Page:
Continuum: Con runners Confab

No Award went to Continuum! As we often do, being Melbourne fans of a certain persuasion. We didn’t get to many panels we weren’t on, so rather than doing an overview of the whole con, we thought we’d do a couple of individual posts about things that arose.

The first in this series is about the Con Runners Confab, which was not a panel so much as an informal discussion between past and future con runners about convention culture in Australia (and New Zealand) and its evolution and future.

This post is as unstructured as the confab itself was, but Liz hopes it serves as a jumping off point for ideas about new models of fan gatherings, and recognition of the people who put the work into building and maintaining places (real and virtual) where fans gather.

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Guests of Honour of colour for Australian cons

We are not the boss of you, or of your SFF con, but we think that Australian cons can do better in finding diverse creators to be guests of honour. (We do not exclude cons we’ve personally chaired from that.) But it’s not uncommon to try to think of a potential guest, and go completely blank. Names, how do they work?

So here is an incomplete list of non-binary, female, and male local and international people of not-whiteness who you could consider inviting to your con.

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This Again: “Asian Flavours” in SFF

It was a big weekend, and Liz and Steph were pretty distracted by the AFLGF (and also Steph had a busy Singapore weekend), so somehow we managed to miss the theme of Canberra’s SFF con, Conflux, this year with three white guests:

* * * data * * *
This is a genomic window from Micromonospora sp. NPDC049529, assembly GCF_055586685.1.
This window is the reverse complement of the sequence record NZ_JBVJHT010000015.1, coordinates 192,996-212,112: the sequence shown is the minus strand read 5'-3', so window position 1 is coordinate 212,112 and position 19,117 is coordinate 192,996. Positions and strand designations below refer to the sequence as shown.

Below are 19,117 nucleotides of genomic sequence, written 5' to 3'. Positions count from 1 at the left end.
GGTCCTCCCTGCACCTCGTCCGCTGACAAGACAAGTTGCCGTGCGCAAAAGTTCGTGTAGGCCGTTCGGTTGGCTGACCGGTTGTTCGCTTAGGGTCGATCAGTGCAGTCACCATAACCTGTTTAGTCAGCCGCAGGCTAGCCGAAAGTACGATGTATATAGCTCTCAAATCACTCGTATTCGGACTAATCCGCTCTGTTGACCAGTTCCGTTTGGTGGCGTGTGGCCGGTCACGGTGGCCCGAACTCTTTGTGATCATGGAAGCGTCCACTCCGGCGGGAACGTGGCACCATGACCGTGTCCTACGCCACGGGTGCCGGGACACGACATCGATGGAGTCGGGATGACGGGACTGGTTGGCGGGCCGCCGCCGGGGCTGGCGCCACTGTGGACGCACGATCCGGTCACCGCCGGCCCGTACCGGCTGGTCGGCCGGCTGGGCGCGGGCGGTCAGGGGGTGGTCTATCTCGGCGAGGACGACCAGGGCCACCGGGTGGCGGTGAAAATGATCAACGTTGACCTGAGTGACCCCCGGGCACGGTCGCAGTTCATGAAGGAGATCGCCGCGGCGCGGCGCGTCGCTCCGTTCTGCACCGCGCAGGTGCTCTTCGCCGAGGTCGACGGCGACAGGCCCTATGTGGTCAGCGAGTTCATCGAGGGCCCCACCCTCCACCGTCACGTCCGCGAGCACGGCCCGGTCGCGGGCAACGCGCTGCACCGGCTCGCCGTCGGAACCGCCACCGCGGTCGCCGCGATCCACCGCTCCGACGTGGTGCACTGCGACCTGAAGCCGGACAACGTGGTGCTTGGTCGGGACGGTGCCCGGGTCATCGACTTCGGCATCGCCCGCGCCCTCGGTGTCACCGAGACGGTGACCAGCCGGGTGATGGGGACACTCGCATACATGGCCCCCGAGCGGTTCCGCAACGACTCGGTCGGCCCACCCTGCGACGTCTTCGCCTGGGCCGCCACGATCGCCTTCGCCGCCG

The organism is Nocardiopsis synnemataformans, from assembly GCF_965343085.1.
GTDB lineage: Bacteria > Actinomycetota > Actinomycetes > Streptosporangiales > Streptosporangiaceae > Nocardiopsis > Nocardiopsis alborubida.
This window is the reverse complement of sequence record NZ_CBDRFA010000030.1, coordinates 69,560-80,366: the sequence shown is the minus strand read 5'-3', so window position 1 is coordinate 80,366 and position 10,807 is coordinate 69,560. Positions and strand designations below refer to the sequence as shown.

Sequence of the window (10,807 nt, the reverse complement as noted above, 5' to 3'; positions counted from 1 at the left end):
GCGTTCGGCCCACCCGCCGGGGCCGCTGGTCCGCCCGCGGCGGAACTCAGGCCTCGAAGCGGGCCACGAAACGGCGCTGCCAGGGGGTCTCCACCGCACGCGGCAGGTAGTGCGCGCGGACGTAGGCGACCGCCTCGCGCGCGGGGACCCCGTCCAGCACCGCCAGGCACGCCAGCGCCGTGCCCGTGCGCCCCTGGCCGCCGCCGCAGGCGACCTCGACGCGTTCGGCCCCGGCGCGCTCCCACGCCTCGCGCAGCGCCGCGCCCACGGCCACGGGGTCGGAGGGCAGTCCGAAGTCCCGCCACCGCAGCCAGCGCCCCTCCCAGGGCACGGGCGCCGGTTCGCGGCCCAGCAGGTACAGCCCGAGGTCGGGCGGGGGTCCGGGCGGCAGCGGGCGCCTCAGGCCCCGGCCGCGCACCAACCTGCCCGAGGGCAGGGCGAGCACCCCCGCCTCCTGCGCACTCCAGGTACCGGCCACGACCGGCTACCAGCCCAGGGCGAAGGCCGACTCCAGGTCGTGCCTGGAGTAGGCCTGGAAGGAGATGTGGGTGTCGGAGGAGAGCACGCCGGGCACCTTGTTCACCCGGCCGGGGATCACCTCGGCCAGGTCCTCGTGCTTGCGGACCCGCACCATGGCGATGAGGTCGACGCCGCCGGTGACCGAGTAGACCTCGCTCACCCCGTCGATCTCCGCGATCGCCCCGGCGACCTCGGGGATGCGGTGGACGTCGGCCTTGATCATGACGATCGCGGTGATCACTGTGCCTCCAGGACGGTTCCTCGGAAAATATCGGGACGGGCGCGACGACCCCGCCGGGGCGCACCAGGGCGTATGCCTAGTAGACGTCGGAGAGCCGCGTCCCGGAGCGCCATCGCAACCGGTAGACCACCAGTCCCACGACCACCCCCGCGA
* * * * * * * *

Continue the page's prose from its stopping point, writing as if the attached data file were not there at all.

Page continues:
Chinese watercolour-style design of a monkey and some poorly-painted mountains forming the Conflux 12 logo

Three white guests, and the theme ‘Red Fire Monkey.’

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The invisible women

Last week, The Conversation published an essay titled “Science fiction’s women problem“, by Bronwyn Lovell. It examines women’s past and present place in SF, and looks at issues such as bias against female writers in both publishing and reviewing, and movements like the Sad and Rabid Puppies.

It’s one of those frustrating reads because Liz went in wanting to agree with everything it said, and wound up picking it all apart. Three over-long Facebook comments later, Liz remembered we have a blog.

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Reading the Hugos 2016: Novelettes

FUNNY STORY: so I thought I was eligible to vote for the Hugos already, but then I realised that I didn’t have a membership for the current WorldCon. So, a few weeks ago, I bought a supporting membership … for WorldCon 75. You know. Next year’s WorldCon.

But now it’s all sorted, I have a supporting membership to the right con, and more importantly, I have the Hugo packet.

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the value of the lady dollar

If you’re going to release shoes celebrating an iconic female character, you’re probably not even going to stop and wonder if they’ll be available to women. Because that’s a no-brainer, right? Obviously they’ll be marketed to everyone.

Reebok celebrates Ellen Ripley by selling her shoes in men’s sizes only

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#solidarityisforCatGrant

Supergirl is a delightful, frothy sorbet mingling the sweetness of a family drama (both in the sense of being about family, and suitable for families with older children), the stronger flavours of an action series, and just a dash of Feminism 101.  Its special effects are on the ropey side, some of the acting is a bit rough, and it wears its heart and subtexts on its sleeve.

I love it.

I especially love Cat Grant, self-made media mogul, employer of Kara Danvers and creator of Supergirl’s media persona. Cat’s storylines deal with the complexities of being a woman in a masculine business, being an older woman in an ageist society, and more.  She is a wonderful character who says true things about the challenges facing women in the workforce.  She calls out mansplainers and takes no crap from people who look down on her because she’s a single mother who started out as a gossip columnist. She is, in many ways, a feminist role model.

She’s just not mine.

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